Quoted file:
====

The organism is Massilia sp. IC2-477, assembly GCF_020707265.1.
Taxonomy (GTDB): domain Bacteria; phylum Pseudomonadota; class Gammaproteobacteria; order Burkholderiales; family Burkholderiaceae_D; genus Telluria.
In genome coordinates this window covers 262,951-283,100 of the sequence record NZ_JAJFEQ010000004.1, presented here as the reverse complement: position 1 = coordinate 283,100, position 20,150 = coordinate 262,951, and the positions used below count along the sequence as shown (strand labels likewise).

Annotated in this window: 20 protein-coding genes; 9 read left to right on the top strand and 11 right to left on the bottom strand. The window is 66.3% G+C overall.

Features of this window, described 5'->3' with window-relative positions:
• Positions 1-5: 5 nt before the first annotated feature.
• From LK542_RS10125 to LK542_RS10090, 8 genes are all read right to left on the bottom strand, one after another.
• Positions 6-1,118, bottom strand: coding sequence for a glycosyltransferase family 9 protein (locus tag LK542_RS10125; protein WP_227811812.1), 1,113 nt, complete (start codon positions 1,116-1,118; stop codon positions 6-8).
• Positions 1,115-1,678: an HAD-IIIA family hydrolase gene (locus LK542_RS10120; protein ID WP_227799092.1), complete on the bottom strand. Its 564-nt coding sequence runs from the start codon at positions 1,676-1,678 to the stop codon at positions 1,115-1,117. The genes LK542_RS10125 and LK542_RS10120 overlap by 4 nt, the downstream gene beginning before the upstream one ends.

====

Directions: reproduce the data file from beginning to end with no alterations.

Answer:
The organism is Massilia sp. IC2-477, assembly GCF_020707265.1.
Taxonomy (GTDB): domain Bacteria; phylum Pseudomonadota; class Gammaproteobacteria; order Burkholderiales; family Burkholderiaceae_D; genus Telluria.
In genome coordinates this window covers 262,951-283,100 of the sequence record NZ_JAJFEQ010000004.1, presented here as the reverse complement: position 1 = coordinate 283,100, position 20,150 = coordinate 262,951, and the positions used below count along the sequence as shown (strand labels likewise).

Annotated in this window: 20 protein-coding genes; 9 read left to right on the top strand and 11 right to left on the bottom strand. The window is 66.3% G+C overall.

Features of this window, described 5'->3' with window-relative positions:
• Positions 1-5: 5 nt before the first annotated feature.
• From LK542_RS10125 to LK542_RS10090, 8 genes are all read right to left on the bottom strand, one after another.
• Positions 6-1,118, bottom strand: coding sequence for a glycosyltransferase family 9 protein (locus tag LK542_RS10125; protein WP_227811812.1), 1,113 nt, complete (start codon positions 1,116-1,118; stop codon positions 6-8).
• Positions 1,115-1,678: an HAD-IIIA family hydrolase gene (locus LK542_RS10120; protein ID WP_227799092.1), complete on the bottom strand. Its 564-nt coding sequence runs from the start codon at positions 1,676-1,678 to the stop codon at positions 1,115-1,117. The genes LK542_RS10125 and LK542_RS10120 overlap by 4 nt, the downstream gene beginning before the upstream one ends.